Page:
Days to go before theatres reopen in Tamil Nadu, the stalemate over the Virtual Print Fee (VPF) continues between producers and digital service providers in the state.
On Monday, the Tamil Film Active Producers Association (TFAPA) in a statement said the decision of not releasing any new films will continue until the VPF issue was resolved. Responding to this, Qube Cinema co-founder Senthil Kumar told Silverscreen India that many producers were interested in releasing their films on Diwali but were under immense pressure from the TFAPA.
“It is our understanding that many producers are willing to release their new movies for Diwali but have been under immense pressure to conform to the TFAPA’s decision. We are shocked at this unethical decision and condemn their attempt to organise a collective boycott at a time when theatres and digital service providers are most vulnerable,” he said.
The VPF has been an ongoing issue between producers, digital service providers and theatre owners in Tamil Nadu for many years now. Two years ago, the industry had come to a standstill for almost 50 days when the Tamil Film Producers Council and digital service providers could not come to a decision over the excessive price of VPF.
VPF is a subsidy paid by a film distributor towards the purchase of digital cinema projection equipment. This came into effect when film reels were replaced with the digital exhibition format.
Elaborating on the impasse, Senthil said: “Unfortunately, the TFAPA has made this decision to stop new releases during this extremely difficult time when theatres, as well as Qube and other digital service providers, have been shut for so many months and are suffering hugely. Diwali is a time when families traditionally go to see a new movie and the central and state governments had also supported the industry by permitting theatres to open with 50% capacity in time for Diwali.”
“Qube had already announced a 50% reduction in VPF rates during this period of reduced capacity but the TFAPA demanded more and forced us to agree to a 60% discount with the threat of blocking new releases. Even after we agreed to a 60% discount, they demanded that this lower rate continue indefinitely until they could negotiate an end to VPF. The TFAPA is essentially using this threat, of stopping new movies, to get concessions from theatres and digital cinema providers and dividing the film industry at a time when everyone should come together and ensure that cinema survives this difficult and unprecedented period,” he added.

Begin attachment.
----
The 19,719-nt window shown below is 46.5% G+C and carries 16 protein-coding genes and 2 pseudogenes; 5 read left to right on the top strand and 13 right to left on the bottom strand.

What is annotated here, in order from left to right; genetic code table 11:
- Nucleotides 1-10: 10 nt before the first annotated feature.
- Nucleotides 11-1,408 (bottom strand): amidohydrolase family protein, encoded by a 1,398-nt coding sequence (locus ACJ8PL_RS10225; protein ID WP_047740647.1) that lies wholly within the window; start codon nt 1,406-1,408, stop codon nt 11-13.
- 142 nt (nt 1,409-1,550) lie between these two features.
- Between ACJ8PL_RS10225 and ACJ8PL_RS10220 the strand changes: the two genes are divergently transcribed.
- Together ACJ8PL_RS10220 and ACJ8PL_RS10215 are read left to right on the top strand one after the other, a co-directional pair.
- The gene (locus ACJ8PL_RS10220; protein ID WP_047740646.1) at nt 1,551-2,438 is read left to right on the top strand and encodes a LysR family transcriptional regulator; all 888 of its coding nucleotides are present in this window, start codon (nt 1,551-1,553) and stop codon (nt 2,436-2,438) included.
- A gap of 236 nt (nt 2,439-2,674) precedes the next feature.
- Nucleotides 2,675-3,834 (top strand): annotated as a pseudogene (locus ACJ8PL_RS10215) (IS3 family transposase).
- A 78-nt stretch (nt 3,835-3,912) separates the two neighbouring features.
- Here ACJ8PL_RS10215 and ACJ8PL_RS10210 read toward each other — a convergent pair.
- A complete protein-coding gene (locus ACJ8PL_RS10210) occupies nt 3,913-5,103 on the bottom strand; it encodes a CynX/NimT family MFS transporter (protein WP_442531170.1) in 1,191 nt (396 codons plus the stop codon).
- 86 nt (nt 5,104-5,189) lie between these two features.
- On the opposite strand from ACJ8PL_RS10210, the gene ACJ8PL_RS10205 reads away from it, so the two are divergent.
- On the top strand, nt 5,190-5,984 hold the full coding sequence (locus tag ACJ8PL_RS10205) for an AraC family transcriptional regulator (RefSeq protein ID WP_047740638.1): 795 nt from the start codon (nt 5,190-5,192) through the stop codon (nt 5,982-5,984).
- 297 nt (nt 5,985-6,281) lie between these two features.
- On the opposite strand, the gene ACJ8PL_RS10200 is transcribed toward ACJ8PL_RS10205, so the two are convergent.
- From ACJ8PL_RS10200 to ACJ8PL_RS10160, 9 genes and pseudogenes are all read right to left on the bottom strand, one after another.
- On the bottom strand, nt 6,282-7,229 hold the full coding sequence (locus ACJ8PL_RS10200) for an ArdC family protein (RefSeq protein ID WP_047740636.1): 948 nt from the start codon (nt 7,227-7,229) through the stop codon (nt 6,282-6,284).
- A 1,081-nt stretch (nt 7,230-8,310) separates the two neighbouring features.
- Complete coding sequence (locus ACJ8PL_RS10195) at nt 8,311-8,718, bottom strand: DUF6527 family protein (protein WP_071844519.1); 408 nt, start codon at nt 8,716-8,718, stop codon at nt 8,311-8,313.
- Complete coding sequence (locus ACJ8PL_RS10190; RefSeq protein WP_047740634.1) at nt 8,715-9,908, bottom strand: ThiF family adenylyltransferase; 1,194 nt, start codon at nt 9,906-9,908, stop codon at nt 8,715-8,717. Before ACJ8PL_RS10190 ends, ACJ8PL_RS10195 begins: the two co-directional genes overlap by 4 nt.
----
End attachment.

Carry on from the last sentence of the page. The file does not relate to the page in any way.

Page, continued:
Earlier in a press release, TFAPA head Bharathiraja had said that producers had come to this decision after service providers did not pay heed to five requests made by the TFAPA. He said that producers have agreed to pay only the one-time charge, which includes mastering, cloning, and delivering.
Among the five requests made, the TFAPA said that they were unwilling to bear the VPF to service providers Qube Cinema and UFO Moviez, which they had been doing for the last 10 years.
With the Tamil Nadu government allowing the reopening of cinema halls from Tuesday, most theatres have announced their opening with reruns of old releases, due to a continuing stalemate between TFAPA and digital service providers.
Currently, multiplexes such as PVR and SPI Cinemas in Chennai, Coimbatore, and Vellore are gearing up to open the theatres and screen reruns along with a couple of new releases. The multiplexes are also screening some new Hollywood releases, like The War with Grandpa.
With Diwali celebrations starting this weekend, it is yet to be seen whether any new Tamil films will see the light of the day.